But Khairpur has a very different and more militant Sufi tradition. The Pir Pagaras have always had their own Hur militia, which once acted as a guerrilla force against the British and now acts as Sadruddin’s private electoral army. The week I was in the district the local papers were full of stories of Sadruddin’s gunmen shooting at crowds of little boys shouting slogans supporting the recently assassinated Benazir Bhutto, and burning down the houses of those of his tenants who had flown opposition flags.
The leaders of this feudal army were standing for election under the banner of their own pro-Musharraf faction of the Pakistan Muslim League (known as PML-F, in the alphabet soup of acronyms that characterizes Pakistani elections). Against them were ranged the forces of Benazir Bhutto’s party, the Pakistan People’s Party (PPP). Contrary to its socialist-sounding name, the PPP has traditionally also been very much a feudal party that has consistently failed to bring about any serious land reform that would break the power of the landowners. Benazir Bhutto herself was from a landowning feudal family in Sindh; so is Asif Ali Zardari, her widower and the current co-chairman of the PPP, which she left to him and their son Bilawal in her will as if it were a personal possession; so also is Makhdoom Amin Fahim, the most likely candidate for prime minister of the new PPP-dominated coalition.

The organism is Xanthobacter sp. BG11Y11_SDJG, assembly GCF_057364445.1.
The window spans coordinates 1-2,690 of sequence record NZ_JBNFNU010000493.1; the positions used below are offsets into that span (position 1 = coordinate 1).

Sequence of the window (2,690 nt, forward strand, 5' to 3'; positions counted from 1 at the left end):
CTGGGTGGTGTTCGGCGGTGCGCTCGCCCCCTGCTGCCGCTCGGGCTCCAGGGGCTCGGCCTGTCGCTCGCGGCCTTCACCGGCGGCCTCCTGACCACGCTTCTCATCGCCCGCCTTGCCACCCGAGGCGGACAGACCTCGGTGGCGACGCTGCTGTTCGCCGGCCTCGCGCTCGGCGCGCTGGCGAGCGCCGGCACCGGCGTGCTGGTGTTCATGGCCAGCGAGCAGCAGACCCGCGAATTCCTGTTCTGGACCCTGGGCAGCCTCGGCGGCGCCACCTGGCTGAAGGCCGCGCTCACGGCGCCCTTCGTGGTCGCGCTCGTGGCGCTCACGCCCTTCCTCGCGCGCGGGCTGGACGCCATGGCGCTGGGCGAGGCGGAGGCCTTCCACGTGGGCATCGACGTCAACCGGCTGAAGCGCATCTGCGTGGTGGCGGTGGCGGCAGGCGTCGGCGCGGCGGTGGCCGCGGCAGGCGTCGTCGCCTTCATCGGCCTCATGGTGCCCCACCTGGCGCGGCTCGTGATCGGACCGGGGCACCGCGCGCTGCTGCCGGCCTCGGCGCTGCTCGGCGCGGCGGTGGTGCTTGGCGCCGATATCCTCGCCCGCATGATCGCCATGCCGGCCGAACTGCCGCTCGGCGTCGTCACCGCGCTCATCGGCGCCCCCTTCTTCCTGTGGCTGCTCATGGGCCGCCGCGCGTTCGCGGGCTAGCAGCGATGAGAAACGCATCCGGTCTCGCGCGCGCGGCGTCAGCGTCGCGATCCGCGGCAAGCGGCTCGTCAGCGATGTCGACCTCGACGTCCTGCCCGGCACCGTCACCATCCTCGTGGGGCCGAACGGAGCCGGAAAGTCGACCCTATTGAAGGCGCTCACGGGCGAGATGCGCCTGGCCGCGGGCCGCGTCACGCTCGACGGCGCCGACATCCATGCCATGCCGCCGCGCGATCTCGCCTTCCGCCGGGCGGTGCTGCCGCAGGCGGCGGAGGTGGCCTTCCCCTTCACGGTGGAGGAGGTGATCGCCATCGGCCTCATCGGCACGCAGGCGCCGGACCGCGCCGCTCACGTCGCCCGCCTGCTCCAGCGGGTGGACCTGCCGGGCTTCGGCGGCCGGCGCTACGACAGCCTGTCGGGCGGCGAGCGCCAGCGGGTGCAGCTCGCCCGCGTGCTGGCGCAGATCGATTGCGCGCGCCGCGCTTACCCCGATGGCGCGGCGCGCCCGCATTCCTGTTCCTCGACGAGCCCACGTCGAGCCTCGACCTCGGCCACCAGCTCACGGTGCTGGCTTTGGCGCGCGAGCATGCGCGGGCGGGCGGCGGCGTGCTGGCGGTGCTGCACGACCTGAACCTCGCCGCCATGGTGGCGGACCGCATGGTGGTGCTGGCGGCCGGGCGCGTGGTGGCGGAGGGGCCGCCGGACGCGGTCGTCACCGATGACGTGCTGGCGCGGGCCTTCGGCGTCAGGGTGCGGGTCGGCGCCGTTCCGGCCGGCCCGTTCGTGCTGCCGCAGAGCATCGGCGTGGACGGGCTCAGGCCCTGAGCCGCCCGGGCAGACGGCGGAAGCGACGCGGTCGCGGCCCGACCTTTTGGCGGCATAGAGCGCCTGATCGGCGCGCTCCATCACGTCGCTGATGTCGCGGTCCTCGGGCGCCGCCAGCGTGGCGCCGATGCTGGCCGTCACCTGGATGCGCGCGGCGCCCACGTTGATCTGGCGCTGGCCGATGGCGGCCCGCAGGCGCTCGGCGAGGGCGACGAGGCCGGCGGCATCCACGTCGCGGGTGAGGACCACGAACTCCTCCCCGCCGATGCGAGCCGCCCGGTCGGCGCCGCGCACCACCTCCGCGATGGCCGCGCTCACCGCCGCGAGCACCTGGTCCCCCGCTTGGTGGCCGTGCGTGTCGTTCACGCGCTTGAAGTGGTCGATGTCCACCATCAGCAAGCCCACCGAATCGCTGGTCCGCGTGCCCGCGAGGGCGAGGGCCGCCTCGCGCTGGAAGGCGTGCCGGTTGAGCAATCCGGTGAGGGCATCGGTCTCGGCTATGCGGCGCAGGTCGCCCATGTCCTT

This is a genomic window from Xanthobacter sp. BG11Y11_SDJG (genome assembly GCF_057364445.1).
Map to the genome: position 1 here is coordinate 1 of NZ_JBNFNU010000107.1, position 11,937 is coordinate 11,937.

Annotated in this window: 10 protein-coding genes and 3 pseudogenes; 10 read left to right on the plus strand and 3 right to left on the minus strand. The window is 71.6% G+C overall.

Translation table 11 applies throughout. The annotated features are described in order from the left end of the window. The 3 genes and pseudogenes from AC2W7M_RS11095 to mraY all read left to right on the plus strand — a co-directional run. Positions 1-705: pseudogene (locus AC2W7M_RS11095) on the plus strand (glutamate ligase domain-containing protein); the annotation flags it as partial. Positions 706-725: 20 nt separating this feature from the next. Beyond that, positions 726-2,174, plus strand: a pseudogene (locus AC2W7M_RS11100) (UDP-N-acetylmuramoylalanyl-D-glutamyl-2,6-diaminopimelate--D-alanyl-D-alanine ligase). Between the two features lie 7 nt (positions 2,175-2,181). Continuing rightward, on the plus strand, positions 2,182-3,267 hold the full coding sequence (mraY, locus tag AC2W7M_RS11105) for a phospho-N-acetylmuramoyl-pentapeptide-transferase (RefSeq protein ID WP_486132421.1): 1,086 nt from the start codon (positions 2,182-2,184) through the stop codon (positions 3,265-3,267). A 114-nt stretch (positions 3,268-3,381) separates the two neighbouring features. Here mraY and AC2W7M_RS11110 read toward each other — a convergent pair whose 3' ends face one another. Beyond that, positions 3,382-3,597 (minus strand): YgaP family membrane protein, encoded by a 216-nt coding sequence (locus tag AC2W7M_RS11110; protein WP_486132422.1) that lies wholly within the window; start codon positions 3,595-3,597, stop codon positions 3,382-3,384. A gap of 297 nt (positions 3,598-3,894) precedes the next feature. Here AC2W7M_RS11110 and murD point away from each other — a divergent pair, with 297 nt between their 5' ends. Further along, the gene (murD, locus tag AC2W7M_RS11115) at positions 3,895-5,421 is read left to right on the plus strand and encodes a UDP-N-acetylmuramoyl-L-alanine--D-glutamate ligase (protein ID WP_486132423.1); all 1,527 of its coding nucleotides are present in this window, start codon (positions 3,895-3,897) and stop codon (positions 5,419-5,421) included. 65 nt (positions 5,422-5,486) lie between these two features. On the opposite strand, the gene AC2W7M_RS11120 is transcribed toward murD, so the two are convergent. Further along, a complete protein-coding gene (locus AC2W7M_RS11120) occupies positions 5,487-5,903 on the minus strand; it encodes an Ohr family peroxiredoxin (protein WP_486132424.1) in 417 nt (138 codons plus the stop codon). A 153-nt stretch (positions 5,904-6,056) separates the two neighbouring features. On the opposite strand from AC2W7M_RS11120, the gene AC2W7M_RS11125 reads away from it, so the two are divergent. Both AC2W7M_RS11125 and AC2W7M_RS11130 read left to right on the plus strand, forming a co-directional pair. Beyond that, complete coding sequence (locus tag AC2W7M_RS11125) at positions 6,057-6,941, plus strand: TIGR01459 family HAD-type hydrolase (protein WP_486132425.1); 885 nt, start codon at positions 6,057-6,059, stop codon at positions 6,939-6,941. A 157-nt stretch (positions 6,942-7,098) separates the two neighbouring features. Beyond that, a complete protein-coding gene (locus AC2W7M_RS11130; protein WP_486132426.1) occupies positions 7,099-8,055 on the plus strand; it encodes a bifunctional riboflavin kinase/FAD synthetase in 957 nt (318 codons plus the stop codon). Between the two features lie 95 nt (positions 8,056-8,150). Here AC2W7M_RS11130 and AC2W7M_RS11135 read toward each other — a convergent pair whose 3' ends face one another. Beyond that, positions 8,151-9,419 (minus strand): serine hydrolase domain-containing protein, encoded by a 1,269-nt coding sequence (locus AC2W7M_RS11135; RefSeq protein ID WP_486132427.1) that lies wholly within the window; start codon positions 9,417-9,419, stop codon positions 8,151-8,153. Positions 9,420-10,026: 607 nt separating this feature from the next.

But things are at last beginning to change in Pakistani politics, and here in Khairpur at least, the PPP candidates were largely middle-class—a new development in the region. Nafisa Shah, who was one of the candidates standing against Sadruddin, is the impeccably middle-class daughter of a local lawyer, who is currently at Oxford University writing a Ph.D. dissertation on honor killings.